Last week Brenda Soucie, from the Charter School Institute, spoke to new charter school developers about her experiences from starting a charter school back in 1994. Brenda helped start the Academy of Charter Schools (Adams 12) and was on the governing board for many years.
Back in the early days of charter schools in Colorado:
* Technology was almost non-existent. A few people had DOS-run word processing and dot matrix printers.
* No one had email.
* Many wrote charter applications and submitted them to a district that had never received/reviewed one before.
* Many founders had already exhausted several attempts to work with their district or local school to modify educational programming.
* Many had to appeal the denial of their charter school application to the State Board of Education. This meant many charters were not approved until May, June or even July; just weeks before opening.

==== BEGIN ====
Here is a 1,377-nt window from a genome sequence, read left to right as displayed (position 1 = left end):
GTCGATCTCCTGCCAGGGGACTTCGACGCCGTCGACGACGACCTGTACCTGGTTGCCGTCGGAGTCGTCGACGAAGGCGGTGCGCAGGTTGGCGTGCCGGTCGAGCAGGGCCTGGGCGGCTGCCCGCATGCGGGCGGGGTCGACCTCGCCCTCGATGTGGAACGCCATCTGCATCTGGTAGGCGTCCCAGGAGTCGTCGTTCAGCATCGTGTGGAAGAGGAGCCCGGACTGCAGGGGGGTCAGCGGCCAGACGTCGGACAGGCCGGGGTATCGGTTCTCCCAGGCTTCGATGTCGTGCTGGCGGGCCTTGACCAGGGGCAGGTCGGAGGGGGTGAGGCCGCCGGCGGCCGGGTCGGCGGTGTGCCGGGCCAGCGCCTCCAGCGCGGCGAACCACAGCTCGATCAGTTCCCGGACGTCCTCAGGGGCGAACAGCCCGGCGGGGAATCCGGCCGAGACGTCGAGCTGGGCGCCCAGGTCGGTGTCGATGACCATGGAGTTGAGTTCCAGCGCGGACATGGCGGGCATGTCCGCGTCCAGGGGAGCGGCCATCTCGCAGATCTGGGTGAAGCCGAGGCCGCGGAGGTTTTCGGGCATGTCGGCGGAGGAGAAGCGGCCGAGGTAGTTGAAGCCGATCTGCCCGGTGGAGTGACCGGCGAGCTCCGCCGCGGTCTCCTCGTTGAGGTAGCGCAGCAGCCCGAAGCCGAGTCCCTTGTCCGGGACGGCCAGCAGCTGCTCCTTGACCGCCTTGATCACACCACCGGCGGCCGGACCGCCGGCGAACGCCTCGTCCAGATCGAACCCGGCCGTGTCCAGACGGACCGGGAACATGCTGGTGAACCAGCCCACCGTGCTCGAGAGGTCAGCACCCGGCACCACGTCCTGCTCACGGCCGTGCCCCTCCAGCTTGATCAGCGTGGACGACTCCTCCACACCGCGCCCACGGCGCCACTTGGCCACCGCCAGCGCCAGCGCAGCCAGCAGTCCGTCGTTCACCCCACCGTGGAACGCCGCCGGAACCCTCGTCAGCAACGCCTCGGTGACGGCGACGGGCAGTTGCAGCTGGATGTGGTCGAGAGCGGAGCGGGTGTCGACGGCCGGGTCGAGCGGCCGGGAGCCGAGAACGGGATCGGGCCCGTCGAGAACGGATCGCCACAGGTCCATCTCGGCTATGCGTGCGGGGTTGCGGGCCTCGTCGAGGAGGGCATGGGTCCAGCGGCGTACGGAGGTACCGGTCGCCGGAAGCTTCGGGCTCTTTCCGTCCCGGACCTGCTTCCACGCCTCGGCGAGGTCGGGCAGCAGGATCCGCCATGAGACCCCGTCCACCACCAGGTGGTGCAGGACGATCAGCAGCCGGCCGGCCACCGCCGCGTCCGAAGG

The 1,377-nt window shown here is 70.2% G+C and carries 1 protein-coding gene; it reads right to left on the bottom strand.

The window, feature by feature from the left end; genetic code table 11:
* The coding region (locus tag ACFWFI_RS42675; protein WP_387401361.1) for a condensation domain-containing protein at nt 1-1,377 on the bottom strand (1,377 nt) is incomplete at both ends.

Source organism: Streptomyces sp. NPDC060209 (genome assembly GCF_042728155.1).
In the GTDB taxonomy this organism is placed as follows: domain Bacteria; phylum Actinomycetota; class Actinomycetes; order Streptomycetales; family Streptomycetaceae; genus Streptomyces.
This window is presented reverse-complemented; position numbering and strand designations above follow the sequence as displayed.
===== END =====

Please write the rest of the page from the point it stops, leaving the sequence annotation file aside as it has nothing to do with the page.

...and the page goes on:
* Many were truly "pioneers" setting out in a land they knew nothing about. Everything they did was done for the first time.
Brenda's school wasn't approved until August. They opened Sept. 25th. Brenda has many of the common characteristics of charter school founders: perseverence, driven by the need for a better education for her children, and a passion for doing what's right.
Brenda working for the Charter Schools Institute is very apropo. She's been through the trenches and knows what it's really like to operate a charter school. Too often, people who have never worked in a charter school tell others what to do. Until you've been there, like Brenda, it's hard to fully comprehend what parents will do in order to get a better education for their children!
As Dean Titterington, a CSI board member, said last week to the new charter school developers, "Every time I vote on a charter school application I ask myself if I'd put my own children in the school." If only everyone would remember that it's all about the kids!